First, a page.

“Analyzing all the circumstances, and the particularity of territorial Russia and her survival…I came to the conclusion that if today we want to resolve the demographic crisis, we need to, excuse me, tighten the belt on certain moral values and information, so that giving birth and raising children become fully valued,” lawmaker Yelena Mizulina told Vladimir Posner, Russia’s Charlie Rose.

U.S. 'Homeland' Includes Canada And Mexico On NSA Map

Just when you thought the NSA surveillance programs couldn't get any scarier, the spy agency goes ahead and makes Canada part of the U.S. "homeland."

That's how Canada — as well as Mexico, Central America and the Caribbean — was labeled on an NSA map presented at a Senate Judiciary Committee meeting Wednesday.

The map appeared during a presentation by Democratic Senator Dianne Feinstein, an outspoken supporter of the NSA's surveillance activities, on how many terror "events" (don't confuse this with plots, the numbers are different) the agency has disrupted.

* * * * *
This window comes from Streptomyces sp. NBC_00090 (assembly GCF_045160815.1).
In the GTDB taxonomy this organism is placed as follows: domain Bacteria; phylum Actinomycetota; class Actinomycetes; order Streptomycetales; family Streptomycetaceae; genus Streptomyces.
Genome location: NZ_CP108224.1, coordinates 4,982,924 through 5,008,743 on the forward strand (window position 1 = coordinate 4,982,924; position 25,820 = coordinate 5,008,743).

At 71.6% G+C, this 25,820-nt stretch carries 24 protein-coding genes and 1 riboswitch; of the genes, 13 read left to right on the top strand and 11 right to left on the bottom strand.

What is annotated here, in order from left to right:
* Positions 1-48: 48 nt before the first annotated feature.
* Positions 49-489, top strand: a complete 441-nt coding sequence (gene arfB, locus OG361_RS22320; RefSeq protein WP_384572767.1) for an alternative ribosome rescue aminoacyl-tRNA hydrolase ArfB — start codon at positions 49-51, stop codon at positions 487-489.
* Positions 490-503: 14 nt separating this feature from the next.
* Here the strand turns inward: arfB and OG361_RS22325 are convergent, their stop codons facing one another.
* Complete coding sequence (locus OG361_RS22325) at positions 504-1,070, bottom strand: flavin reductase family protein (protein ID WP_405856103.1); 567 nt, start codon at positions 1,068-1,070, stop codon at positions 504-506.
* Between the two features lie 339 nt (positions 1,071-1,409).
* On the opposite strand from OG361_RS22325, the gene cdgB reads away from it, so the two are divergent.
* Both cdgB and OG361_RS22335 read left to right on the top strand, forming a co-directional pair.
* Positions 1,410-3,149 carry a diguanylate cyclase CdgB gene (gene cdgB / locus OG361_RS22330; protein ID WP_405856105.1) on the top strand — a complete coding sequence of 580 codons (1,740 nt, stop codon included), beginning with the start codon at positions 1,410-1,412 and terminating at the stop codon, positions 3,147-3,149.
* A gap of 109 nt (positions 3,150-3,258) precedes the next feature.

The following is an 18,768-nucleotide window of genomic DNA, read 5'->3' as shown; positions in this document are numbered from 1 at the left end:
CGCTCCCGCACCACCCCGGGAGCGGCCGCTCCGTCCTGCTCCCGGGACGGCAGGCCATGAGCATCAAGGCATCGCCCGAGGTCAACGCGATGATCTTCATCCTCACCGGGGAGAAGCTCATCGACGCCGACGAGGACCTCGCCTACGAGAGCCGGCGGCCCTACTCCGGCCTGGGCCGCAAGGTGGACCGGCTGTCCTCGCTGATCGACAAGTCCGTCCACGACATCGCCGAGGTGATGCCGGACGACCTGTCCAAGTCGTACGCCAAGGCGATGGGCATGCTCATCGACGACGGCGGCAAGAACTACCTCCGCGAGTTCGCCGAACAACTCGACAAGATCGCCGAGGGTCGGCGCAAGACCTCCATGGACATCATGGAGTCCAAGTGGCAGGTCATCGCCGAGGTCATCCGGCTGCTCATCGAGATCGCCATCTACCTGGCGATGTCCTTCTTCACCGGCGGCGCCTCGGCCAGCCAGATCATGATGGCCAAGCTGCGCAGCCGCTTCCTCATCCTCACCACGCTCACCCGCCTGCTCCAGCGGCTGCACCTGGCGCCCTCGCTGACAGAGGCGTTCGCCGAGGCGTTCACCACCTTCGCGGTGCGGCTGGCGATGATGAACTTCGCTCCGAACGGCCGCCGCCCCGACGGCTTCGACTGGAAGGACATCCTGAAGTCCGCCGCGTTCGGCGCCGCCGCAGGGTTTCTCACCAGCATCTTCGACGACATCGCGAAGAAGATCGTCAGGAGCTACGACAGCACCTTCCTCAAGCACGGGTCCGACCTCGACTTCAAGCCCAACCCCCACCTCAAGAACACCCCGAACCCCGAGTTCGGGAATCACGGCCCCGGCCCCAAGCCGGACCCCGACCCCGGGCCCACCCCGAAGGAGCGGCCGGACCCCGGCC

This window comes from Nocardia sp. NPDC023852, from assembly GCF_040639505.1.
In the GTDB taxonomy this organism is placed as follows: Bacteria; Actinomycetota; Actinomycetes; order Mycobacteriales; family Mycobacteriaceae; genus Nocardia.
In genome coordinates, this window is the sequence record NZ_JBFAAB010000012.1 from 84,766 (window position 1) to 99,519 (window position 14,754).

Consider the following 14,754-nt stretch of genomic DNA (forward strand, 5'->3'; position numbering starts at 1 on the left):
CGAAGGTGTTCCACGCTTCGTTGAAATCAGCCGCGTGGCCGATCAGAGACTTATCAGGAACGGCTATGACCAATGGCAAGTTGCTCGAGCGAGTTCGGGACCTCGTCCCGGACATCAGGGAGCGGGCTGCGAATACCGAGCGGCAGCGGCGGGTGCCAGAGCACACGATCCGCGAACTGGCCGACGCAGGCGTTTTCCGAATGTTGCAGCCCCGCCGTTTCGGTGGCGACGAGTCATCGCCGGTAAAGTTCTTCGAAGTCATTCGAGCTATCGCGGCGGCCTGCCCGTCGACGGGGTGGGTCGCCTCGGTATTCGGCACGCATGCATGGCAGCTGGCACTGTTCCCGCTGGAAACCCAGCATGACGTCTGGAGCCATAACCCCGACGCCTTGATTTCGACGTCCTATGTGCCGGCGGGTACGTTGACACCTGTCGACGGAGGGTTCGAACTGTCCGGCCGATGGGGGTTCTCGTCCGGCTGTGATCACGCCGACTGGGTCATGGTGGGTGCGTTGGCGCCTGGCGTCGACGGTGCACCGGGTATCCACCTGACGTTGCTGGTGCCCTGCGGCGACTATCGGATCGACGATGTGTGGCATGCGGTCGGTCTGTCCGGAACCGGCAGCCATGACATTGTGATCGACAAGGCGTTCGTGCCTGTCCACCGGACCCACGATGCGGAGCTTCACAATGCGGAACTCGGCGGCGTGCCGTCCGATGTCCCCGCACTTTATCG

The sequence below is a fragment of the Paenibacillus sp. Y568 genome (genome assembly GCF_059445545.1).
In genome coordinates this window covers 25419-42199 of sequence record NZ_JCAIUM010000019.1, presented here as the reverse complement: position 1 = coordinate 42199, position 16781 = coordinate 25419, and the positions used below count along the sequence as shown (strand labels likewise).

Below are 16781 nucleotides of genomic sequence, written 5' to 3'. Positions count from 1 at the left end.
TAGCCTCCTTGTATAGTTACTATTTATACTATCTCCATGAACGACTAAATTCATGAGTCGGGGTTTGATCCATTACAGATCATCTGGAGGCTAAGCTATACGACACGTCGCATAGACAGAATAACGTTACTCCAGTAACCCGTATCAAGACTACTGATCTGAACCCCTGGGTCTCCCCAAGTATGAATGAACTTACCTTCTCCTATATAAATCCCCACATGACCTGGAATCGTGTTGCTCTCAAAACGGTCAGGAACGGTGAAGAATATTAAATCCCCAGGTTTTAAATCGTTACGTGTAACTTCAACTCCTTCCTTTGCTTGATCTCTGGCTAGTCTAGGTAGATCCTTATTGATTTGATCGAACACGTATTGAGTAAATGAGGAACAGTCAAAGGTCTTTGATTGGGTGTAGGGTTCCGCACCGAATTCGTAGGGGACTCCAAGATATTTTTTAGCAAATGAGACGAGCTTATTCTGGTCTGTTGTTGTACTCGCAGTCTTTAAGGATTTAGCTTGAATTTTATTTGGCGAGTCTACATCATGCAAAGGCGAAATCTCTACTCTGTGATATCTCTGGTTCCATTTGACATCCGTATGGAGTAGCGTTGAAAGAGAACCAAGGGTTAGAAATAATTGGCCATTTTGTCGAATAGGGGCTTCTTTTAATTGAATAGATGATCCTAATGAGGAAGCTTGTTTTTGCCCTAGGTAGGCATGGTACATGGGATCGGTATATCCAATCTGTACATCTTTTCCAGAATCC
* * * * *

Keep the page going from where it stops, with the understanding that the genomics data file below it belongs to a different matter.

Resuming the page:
Elections Canada says it has found more than 40 cases of ineligible corporate donations

OTTAWA — It seems former Conservative minister Peter Penashue wasn’t the only candidate to accept ineligible corporate donations during the 2011 federal election.

Newly revealed documents show Elections Canada has uncovered more than 40 cases of corporate contributions being accepted during the campaign.

The donations ranged in value from $25 to $3,000 and included both money and services — all of which are forbidden, as only individuals are allowed to contribute to campaigns.

Senators Trying To 'Narrow' Definition Of Journalist In Media Shield Law

In the wake of the many different scandals surrounding the government's surveillance of journalists, senators are attempting to craft a new federal shield law that would ramp up some of the protections for reporters. But, as McClatchy reported on Thursday night, the politicians have hit a bit of a snag: they can't agree on who is a journalist and who isn't.

It's an especially important question in the digital age, when "personal brands" are all the rage, and journalists can thrive without being attached to any particular news organization. The issue of who falls into the camp--and is thus deserving of the "journalist" label and any increased rights that come with it--surfaced recently when the Justice Department issued new guidelines for the surveillance of the press. Critics of the revised rules argued that they were heavily skewed towards "legacy" media outlets, leaving independent, freelance journalists and bloggers out in the cold.

U.S. Issues Worldwide Travel Alert